Palestinian political prisoners are in their fourth week of a hunger strike. What little media coverage there is has not answered the fundamental questions of “Who are these prisoners?” and “Why are they on a hunger strike?”

An estimated 6500 Palestinian political prisoners are currently held in Israeli prisons and detention camps. This is a small fraction of all Palestinian women and men who spent time in Israeli prisons and detention camps since 1967, estimated at 90,000 people (close to 40% of the male population of the 1967 occupied territories). Among existing political prisoners, there are 500 in administrative detention; 300 child prisoners; 61 female prisoners, and 13 Palestinian Legislative Council members. Detainees and prisoners — current and previous — include activists, journalists, human rights defenders, academics, political figures, bystanders and family members of prisoners.

These prisoners began their hunger strike on April 16, and are in in prison for having taken part in resisting Israeli colonial occupation. Some resisted using military means. Others, especially children, were imprisoned for throwing stones at Israeli occupation forces, while various others simply for participating in peaceful protests against Israeli atrocities in the occupied territories.

Hunger strike as the last resort

The struggle of Palestinians against Israeli colonial occupation does not end with their imprisonment or detention. If anything, their struggle grows stronger despite imprisonment, albeit by taking different forms. In my book Captive Revolution: Palestinian Women’s anti-Colonial Struggle Within the Israeli Prison System, I provide a detailed description of Israel’s infringement on international humanitarian law, by its use of physical, psychological and sexual torture against Palestinian prisoners. While some of these punitive measures, especially rape, have eased up due to local and international pressure, Israel continues to treat political prisoners inhumanly.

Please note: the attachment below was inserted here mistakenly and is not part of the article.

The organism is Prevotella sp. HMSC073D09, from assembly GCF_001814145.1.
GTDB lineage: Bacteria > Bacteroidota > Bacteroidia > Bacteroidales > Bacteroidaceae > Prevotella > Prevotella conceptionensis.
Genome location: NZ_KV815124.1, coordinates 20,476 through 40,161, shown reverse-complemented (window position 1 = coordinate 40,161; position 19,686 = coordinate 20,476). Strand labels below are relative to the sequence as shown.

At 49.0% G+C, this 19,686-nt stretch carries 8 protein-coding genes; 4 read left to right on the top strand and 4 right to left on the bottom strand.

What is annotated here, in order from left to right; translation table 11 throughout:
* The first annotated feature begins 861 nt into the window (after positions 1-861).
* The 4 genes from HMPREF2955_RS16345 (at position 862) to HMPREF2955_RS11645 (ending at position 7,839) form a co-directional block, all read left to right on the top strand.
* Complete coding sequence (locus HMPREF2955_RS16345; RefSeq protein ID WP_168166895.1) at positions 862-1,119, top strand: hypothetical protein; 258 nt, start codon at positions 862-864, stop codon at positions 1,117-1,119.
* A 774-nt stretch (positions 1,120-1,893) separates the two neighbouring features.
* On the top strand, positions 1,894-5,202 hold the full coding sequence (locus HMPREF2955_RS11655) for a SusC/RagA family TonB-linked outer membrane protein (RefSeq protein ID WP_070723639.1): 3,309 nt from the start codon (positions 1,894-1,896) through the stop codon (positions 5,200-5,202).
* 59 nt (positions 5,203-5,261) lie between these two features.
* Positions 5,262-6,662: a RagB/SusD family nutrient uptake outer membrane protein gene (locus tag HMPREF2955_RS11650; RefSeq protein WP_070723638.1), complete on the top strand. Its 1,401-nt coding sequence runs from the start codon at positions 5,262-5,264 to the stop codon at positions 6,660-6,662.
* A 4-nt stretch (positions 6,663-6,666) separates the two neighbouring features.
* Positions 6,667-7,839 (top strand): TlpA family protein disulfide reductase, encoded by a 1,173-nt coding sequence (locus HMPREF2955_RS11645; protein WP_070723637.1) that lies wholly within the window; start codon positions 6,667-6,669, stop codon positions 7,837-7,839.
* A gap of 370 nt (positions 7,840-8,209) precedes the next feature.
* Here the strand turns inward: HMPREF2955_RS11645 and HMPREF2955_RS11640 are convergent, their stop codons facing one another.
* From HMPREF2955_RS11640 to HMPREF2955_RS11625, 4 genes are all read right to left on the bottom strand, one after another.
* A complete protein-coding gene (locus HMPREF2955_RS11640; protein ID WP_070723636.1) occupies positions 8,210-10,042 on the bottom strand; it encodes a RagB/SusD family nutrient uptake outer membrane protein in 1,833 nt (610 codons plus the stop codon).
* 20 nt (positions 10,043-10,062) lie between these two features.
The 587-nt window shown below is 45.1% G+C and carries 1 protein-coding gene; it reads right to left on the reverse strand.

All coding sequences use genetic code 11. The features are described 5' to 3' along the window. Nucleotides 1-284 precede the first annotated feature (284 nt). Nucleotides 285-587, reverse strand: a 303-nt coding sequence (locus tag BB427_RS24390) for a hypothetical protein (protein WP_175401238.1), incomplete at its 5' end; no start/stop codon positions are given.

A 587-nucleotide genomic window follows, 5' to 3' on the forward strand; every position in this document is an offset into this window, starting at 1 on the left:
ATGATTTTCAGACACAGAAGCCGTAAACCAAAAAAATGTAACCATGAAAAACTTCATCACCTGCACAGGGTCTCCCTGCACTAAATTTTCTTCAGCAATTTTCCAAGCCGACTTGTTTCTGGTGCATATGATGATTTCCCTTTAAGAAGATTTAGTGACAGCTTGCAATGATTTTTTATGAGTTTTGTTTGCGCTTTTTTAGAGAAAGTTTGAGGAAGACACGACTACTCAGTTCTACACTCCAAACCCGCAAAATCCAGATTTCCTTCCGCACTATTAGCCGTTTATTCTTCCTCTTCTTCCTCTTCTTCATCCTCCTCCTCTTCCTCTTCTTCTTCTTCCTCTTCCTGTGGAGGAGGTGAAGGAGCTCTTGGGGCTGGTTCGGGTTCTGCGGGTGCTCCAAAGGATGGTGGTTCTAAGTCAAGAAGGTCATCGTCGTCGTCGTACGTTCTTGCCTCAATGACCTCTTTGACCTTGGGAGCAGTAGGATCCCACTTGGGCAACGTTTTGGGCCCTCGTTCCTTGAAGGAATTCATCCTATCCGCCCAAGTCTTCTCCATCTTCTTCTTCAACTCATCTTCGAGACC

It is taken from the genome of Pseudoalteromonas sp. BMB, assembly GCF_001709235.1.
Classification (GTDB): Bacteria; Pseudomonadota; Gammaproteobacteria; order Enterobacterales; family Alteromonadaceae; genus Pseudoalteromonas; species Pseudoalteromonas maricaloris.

The demands of the political prisoners are not new. Some of these demands, including family visits, humane treatment, proper medical care and an end to administrative detention, have been won by the prisoners in the past. However, the Israeli state has lately taken away gains, leaving them with the hunger strike as the only resort to get back their human rights and dignity.

More solidarity, more Israeli torture

In solidarity with the political prisoners’ hunger strike, on April 28 another 1200 Palestinian political detainees, from Ofer prison, refused to eat and returned their food back to the prison officials. Solidarity with, and support for the detainees is expressed in the occupied territories through protest camps, demonstrations and other forms of peaceful activities. Various acts of support including individual and collective hunger strikes are also taking place in various countries, including Lebanon and Tunisia. On May 6, Gregory 111 Laham, Patriarch of Antioch and all the East, joined the hunger strike in solidarity with the Palestinian prisoners.

The most well-known of the political prisoners, Marwan Barghouti, sent the following letter from his cell in Hadarim prison, which was published in the New York Times on April 16. Barghouti, a member of the Palestinian Legislative Council and of Fatah Central Committee, explains, “Hunger striking is the most peaceful form of resistance available. It inflicts pain solely on those who participate and on their loved ones, in the hopes that their empty stomachs and their sacrifice will help the message resonate beyond the confines of their dark cells.”

Although the main demand of Palestinian political prisoners has been the abolition of Israel’s arbitrary administrative detention — an act which places people in prison with no charge and for unlimited time — this time the strikers are demanding basic human rights, asking for family visitations, rejecting Israel’s medical negligence and against their inhumane and degrading treatment.

The power of the hunger strike movement and the exposure and solidarity it has and continues to receive has angered the Israelis. On April 28, Israeli prison forces raided the prisons of Ramon and Asqalan (Ashkelon) and beat all prisoners who refused to be searched. It raided other prisons and placed several prisoners in solitary confinement. Israeli forces also raided many solidarity camps in the West Bank and used live ammunitions against the peaceful protesters there.

All such acts of aggression were carried out by the Israelis in order to break the spirit of Palestinians in their resistance to the state’s settler colonial and occupation policies. Yet, as Barghouti wrote in his letter, speaking on behalf of all the strikers: “Our chains will be broken before we are, because it is human nature to heed the call for freedom regardless of the cost.” 

This article should be considered as a call for solidarity from Canadians to Palestinian political prisoners fighting for human rights and dignity.

Image: Wikimedia Commons

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